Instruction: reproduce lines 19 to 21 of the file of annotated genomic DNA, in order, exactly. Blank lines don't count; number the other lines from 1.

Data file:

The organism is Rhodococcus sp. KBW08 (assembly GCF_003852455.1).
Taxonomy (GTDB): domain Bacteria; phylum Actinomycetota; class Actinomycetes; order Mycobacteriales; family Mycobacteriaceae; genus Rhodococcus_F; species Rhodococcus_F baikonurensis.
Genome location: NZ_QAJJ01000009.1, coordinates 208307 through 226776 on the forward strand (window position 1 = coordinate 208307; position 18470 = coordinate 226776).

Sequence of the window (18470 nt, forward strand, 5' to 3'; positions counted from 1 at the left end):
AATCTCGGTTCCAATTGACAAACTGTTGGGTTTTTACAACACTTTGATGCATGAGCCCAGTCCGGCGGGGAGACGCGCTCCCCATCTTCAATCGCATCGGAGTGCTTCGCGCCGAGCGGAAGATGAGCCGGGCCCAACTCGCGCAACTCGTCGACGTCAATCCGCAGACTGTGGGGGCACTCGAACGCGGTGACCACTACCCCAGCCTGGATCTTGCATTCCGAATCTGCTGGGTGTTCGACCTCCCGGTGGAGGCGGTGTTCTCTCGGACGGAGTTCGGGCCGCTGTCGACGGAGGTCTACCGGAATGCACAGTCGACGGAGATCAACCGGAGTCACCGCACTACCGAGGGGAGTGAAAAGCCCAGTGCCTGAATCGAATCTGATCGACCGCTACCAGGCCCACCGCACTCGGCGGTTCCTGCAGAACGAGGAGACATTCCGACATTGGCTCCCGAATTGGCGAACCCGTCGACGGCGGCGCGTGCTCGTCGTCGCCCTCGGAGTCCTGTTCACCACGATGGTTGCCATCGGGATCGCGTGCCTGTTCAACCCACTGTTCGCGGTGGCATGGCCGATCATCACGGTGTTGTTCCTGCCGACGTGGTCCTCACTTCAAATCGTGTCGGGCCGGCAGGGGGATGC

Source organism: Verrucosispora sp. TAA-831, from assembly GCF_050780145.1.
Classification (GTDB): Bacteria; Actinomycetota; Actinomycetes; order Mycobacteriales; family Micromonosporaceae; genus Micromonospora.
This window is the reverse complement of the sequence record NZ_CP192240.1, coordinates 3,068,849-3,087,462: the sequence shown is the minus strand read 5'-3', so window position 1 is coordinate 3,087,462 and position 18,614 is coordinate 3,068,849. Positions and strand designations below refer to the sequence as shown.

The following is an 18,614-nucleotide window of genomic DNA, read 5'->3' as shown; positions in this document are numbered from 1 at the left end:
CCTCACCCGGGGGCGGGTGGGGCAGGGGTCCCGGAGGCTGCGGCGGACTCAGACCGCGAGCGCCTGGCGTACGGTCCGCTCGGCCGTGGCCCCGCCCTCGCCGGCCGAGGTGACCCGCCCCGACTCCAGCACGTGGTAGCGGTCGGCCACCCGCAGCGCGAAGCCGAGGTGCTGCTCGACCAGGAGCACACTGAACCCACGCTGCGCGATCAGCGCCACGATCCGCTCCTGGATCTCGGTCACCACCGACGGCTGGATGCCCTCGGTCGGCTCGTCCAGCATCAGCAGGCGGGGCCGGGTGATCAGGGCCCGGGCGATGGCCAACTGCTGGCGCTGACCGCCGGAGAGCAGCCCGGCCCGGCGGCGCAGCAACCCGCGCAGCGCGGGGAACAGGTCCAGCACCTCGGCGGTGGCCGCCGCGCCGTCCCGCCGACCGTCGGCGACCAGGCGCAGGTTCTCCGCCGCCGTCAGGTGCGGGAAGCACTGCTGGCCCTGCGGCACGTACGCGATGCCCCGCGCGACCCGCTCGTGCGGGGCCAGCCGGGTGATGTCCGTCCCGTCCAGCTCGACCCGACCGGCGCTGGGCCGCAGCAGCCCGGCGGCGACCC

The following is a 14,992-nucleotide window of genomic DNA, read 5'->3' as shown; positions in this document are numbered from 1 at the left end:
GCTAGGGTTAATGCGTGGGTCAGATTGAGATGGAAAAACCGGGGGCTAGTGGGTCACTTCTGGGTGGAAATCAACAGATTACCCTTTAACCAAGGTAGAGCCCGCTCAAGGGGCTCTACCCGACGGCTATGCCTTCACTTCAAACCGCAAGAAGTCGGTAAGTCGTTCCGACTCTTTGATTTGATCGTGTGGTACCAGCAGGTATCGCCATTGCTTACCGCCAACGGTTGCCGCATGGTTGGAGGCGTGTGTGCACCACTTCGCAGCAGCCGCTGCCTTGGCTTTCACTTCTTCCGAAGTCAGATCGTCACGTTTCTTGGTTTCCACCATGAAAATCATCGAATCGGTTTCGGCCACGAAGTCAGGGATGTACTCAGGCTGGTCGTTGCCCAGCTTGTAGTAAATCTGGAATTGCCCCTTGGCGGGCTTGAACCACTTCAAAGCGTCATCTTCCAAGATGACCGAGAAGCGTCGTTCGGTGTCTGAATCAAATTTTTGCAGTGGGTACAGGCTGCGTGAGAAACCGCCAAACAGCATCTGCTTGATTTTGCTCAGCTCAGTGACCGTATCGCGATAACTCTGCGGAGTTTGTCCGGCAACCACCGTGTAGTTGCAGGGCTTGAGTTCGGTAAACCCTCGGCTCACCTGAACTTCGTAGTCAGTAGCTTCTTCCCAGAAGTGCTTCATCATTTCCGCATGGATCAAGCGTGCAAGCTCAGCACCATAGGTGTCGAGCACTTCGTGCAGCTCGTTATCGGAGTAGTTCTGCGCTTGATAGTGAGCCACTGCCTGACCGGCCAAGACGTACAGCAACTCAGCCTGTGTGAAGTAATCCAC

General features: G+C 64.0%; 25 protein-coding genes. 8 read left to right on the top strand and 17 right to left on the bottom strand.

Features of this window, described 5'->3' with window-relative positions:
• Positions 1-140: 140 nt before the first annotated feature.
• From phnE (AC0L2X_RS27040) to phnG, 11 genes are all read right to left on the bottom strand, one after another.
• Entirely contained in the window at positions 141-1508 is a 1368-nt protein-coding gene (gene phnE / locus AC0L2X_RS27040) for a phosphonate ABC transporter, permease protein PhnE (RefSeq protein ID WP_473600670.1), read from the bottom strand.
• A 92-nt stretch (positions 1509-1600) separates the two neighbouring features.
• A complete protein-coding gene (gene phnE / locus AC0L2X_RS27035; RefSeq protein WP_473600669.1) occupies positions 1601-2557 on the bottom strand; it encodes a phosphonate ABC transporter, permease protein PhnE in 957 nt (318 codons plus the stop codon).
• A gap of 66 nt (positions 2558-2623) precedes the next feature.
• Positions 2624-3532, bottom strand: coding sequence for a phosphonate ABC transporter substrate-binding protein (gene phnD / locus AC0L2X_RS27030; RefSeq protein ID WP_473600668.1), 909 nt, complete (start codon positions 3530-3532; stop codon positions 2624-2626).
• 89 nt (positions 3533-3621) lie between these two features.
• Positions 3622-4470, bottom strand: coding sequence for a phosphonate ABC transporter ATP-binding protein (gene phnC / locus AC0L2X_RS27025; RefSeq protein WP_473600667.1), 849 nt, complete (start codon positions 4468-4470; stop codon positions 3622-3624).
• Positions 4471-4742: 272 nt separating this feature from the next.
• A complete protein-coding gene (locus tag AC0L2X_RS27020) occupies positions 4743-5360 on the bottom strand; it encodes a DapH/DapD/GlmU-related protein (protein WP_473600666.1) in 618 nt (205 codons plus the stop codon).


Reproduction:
• A complete protein-coding gene (gene phnE / locus AC0L2X_RS27035; RefSeq protein WP_473600669.1) occupies positions 1601-2557 on the bottom strand; it encodes a phosphonate ABC transporter, permease protein PhnE in 957 nt (318 codons plus the stop codon).
• A gap of 66 nt (positions 2558-2623) precedes the next feature.
• Positions 2624-3532, bottom strand: coding sequence for a phosphonate ABC transporter substrate-binding protein (gene phnD / locus AC0L2X_RS27030; RefSeq protein ID WP_473600668.1), 909 nt, complete (start codon positions 3530-3532; stop codon positions 2624-2626).